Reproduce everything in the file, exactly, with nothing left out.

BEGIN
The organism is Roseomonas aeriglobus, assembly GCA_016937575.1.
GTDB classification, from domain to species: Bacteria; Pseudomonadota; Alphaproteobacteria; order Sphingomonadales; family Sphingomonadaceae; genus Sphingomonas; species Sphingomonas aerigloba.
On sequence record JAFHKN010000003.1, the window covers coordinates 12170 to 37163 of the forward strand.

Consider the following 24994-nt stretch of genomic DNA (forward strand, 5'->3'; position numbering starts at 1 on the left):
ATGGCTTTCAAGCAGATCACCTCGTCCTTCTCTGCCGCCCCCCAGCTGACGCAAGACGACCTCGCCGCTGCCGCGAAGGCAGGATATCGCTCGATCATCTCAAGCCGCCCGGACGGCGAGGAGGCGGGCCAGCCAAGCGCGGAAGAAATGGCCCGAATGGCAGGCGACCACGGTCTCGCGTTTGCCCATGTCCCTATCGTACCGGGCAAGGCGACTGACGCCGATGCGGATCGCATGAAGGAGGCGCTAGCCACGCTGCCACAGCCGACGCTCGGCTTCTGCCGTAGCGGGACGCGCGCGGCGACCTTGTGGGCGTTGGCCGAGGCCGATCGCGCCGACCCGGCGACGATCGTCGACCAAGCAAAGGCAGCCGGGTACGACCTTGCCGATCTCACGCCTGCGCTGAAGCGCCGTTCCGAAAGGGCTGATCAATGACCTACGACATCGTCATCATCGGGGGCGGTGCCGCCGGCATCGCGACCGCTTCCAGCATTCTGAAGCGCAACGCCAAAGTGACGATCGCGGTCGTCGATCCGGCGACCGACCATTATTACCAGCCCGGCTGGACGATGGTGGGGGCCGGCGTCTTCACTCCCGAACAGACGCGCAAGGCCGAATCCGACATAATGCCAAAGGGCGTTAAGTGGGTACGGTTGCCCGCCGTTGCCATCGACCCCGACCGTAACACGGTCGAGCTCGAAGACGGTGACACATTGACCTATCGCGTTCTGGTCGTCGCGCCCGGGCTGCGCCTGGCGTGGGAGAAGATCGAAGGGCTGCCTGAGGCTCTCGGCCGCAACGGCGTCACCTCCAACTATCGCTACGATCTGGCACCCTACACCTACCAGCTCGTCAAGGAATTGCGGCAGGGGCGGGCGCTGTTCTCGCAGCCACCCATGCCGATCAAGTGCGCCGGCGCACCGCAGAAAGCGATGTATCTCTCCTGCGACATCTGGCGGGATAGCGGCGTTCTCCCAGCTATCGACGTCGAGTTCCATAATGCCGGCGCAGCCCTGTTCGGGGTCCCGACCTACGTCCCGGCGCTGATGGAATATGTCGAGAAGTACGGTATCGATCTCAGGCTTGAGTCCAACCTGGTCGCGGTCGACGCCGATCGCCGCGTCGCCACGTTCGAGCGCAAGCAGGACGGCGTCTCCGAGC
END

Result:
The organism is Roseomonas aeriglobus, assembly GCA_016937575.1.
GTDB classification, from domain to species: Bacteria; Pseudomonadota; Alphaproteobacteria; order Sphingomonadales; family Sphingomonadaceae; genus Sphingomonas; species Sphingomonas aerigloba.
On sequence record JAFHKN010000003.1, the window covers coordinates 12170 to 37163 of the forward strand.

Consider the following 24994-nt stretch of genomic DNA (forward strand, 5'->3'; position numbering starts at 1 on the left):
ATGGCTTTCAAGCAGATCACCTCGTCCTTCTCTGCCGCCCCCCAGCTGACGCAAGACGACCTCGCCGCTGCCGCGAAGGCAGGATATCGCTCGATCATCTCAAGCCGCCCGGACGGCGAGGAGGCGGGCCAGCCAAGCGCGGAAGAAATGGCCCGAATGGCAGGCGACCACGGTCTCGCGTTTGCCCATGTCCCTATCGTACCGGGCAAGGCGACTGACGCCGATGCGGATCGCATGAAGGAGGCGCTAGCCACGCTGCCACAGCCGACGCTCGGCTTCTGCCGTAGCGGGACGCGCGCGGCGACCTTGTGGGCGTTGGCCGAGGCCGATCGCGCCGACCCGGCGACGATCGTCGACCAAGCAAAGGCAGCCGGGTACGACCTTGCCGATCTCACGCCTGCGCTGAAGCGCCGTTCCGAAAGGGCTGATCAATGACCTACGACATCGTCATCATCGGGGGCGGTGCCGCCGGCATCGCGACCGCTTCCAGCATTCTGAAGCGCAACGCCAAAGTGACGATCGCGGTCGTCGATCCGGCGACCGACCATTATTACCAGCCCGGCTGGACGATGGTGGGGGCCGGCGTCTTCACTCCCGAACAGACGCGCAAGGCCGAATCCGACATAATGCCAAAGGGCGTTAAGTGGGTACGGTTGCCCGCCGTTGCCATCGACCCCGACCGTAACACGGTCGAGCTCGAAGACGGTGACACATTGACCTATCGCGTTCTGGTCGTCGCGCCCGGGCTGCGCCTGGCGTGGGAGAAGATCGAAGGGCTGCCTGAGGCTCTCGGCCGCAACGGCGTCACCTCCAACTATCGCTACGATCTGGCACCCTACACCTACCAGCTCGTCAAGGAATTGCGGCAGGGGCGGGCGCTGTTCTCGCAGCCACCCATGCCGATCAAGTGCGCCGGCGCACCGCAGAAAGCGATGTATCTCTCCTGCGACATCTGGCGGGATAGCGGCGTTCTCCCAGCTATCGACGTCGAGTTCCATAATGCCGGCGCAGCCCTGTTCGGGGTCCCGACCTACGTCCCGGCGCTGATGGAATATGTCGAGAAGTACGGTATCGATCTCAGGCTTGAGTCCAACCTGGTCGCGGTCGACGCCGATCGCCGCGTCGCCACGTTCGAGCGCAAGCAGGACGGCGTCTCCGAGC